If the impact of shortages is multifaceted, the causes are too. The chaos of the pandemic hasn’t helped – a situation exacerbated by the relatively small size of the medical manufacturing industry. Think about it like this: in a world where 70% of semiconductor market growth is dominated by just three sectors (automotive, data storage and wireless), it can be hard for medical manufacturers to get a look in. Beyond these overarching issues, moreover, disruption comes in many forms. One, argues Abby Pratt, senior vice-president at AdvaMed, involves transport. “There were a lot of delays in the delivery and transport [of] cargo,” she says, adding that severe weather events and labour stresses have hardly improved things.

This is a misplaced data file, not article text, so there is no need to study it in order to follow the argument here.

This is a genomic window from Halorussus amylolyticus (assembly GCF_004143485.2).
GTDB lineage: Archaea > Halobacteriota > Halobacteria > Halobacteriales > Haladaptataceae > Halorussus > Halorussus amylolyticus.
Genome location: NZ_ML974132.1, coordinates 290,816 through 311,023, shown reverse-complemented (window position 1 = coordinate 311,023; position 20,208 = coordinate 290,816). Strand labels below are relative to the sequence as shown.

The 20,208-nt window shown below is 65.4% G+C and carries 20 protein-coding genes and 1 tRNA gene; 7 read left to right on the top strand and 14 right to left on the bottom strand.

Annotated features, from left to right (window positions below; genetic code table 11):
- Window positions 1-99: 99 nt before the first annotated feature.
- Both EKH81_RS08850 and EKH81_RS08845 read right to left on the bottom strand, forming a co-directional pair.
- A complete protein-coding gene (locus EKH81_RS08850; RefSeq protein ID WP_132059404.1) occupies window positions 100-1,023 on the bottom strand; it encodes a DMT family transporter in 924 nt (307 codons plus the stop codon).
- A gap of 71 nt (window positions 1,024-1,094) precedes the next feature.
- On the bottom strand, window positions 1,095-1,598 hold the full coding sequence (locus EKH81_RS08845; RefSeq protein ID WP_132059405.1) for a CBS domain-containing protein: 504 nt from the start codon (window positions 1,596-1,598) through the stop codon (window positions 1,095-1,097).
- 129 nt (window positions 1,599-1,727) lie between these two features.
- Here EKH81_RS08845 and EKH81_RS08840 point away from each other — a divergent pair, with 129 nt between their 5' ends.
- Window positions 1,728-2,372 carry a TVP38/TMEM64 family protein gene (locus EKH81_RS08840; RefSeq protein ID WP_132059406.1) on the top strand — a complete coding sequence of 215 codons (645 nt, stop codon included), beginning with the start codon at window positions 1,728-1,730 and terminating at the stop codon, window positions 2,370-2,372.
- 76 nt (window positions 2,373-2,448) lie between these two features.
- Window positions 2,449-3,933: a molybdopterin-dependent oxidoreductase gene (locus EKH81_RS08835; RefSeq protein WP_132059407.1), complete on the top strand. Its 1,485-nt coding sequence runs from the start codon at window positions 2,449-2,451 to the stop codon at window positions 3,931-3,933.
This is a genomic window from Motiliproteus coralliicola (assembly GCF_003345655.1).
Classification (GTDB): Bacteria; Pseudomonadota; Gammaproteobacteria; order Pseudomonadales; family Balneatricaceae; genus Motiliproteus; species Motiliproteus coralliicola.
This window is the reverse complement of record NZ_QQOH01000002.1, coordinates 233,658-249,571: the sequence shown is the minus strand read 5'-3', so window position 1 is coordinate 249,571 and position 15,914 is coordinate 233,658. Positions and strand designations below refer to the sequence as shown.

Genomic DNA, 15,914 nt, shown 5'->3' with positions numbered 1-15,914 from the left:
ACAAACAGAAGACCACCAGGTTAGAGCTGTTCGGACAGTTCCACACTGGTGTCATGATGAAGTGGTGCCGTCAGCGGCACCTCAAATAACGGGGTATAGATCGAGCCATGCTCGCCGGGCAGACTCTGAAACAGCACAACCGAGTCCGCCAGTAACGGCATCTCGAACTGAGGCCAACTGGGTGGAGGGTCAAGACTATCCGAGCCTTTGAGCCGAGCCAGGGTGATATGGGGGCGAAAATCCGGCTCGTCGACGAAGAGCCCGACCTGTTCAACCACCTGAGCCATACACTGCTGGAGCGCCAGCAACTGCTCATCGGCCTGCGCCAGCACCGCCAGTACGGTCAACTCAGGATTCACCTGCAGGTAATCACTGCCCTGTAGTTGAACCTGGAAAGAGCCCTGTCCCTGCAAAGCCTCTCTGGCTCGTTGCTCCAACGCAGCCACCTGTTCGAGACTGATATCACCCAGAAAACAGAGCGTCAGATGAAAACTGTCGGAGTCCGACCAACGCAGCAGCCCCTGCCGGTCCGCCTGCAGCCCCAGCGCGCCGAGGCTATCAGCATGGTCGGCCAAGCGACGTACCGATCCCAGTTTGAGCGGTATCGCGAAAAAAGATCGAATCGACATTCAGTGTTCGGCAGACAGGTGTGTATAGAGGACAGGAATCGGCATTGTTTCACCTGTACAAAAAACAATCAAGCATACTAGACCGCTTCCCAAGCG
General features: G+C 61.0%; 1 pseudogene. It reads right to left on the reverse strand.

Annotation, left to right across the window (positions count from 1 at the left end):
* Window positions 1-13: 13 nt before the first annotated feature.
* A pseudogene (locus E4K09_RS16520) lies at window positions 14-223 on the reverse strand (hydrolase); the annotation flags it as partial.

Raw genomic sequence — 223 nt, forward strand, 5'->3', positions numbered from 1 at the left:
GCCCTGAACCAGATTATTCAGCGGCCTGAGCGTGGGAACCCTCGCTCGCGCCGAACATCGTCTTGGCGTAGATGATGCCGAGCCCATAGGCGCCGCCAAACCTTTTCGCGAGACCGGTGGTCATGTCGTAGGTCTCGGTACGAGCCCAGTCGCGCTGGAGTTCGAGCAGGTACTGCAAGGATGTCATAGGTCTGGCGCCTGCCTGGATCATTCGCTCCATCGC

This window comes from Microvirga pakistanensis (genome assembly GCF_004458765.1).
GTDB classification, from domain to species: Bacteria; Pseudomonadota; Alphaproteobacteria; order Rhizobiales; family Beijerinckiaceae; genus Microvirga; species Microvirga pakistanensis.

Fair enough: floods near Beijing are ravaging supply chains as we speak, while skilled manufacturing technicians are typically demanding $2–3 more per hour than they did pre-pandemic. Combine this with ballooning geopolitical tensions – the war in Ukraine and looming conflict in the Pacific, which among other things has led the US to slap trade sanctions on Chinese chips – and no wonder Whitaker is so concerned. “First and foremost,” he says, “the major consequence of these supply chain issues is the potential disruption in the delivery of patient care. If medtech companies are unable to manufacture and deliver these life-saving devices to hospitals and clinics, patients will lose access to the care they need.”